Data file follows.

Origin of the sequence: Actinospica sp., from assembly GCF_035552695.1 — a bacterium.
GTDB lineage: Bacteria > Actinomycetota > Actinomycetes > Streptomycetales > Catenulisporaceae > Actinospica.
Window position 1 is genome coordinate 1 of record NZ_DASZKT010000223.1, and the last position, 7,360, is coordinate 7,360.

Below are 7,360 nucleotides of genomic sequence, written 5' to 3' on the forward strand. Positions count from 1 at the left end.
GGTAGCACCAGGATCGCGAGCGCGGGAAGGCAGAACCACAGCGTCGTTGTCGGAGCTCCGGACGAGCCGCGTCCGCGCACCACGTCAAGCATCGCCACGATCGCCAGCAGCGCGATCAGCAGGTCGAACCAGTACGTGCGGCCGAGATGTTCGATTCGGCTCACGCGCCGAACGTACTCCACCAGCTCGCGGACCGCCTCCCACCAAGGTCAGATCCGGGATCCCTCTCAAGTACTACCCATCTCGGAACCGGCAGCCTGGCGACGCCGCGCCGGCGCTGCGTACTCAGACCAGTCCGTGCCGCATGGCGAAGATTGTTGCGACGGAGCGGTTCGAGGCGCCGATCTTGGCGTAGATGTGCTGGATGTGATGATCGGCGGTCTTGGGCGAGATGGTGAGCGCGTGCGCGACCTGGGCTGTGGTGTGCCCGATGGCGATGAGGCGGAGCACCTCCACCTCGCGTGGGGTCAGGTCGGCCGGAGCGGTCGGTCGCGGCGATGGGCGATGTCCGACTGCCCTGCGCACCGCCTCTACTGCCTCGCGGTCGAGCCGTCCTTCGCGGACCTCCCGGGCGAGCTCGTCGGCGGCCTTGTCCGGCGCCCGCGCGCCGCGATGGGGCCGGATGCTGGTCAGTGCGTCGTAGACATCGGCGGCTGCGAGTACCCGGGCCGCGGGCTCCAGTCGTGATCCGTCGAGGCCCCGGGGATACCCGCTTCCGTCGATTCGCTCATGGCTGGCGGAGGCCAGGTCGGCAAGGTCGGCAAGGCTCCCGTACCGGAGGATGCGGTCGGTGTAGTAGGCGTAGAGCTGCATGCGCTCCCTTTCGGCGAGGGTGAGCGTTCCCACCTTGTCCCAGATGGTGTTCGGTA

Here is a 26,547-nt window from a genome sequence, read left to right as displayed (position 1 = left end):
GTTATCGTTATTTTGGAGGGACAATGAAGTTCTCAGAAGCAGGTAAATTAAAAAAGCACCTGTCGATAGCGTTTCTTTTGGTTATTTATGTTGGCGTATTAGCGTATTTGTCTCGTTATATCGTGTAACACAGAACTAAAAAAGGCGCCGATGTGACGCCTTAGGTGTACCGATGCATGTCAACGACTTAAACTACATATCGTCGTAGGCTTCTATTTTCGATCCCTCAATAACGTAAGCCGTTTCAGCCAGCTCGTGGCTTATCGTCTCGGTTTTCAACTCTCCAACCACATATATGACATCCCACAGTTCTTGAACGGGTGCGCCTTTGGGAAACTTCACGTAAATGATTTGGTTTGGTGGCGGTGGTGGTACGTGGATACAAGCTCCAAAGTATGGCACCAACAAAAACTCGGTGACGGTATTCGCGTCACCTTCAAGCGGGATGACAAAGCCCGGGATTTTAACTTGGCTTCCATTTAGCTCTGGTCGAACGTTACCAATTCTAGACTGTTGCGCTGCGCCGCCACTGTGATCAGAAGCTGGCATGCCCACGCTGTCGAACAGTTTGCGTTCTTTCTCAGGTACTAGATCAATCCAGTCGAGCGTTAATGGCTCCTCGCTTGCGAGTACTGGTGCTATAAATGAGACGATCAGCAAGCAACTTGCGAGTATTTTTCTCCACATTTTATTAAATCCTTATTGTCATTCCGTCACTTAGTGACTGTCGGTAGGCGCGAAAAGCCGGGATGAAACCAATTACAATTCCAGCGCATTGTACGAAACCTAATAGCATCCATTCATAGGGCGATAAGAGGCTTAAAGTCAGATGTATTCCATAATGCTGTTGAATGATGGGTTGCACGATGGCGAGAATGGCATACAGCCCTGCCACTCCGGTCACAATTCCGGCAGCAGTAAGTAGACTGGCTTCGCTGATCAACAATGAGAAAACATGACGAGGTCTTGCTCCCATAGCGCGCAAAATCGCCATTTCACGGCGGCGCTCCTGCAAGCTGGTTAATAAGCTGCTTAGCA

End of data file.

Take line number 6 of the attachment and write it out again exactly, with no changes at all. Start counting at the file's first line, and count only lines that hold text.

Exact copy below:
Here is a 26,547-nt window from a genome sequence, read left to right as displayed (position 1 = left end):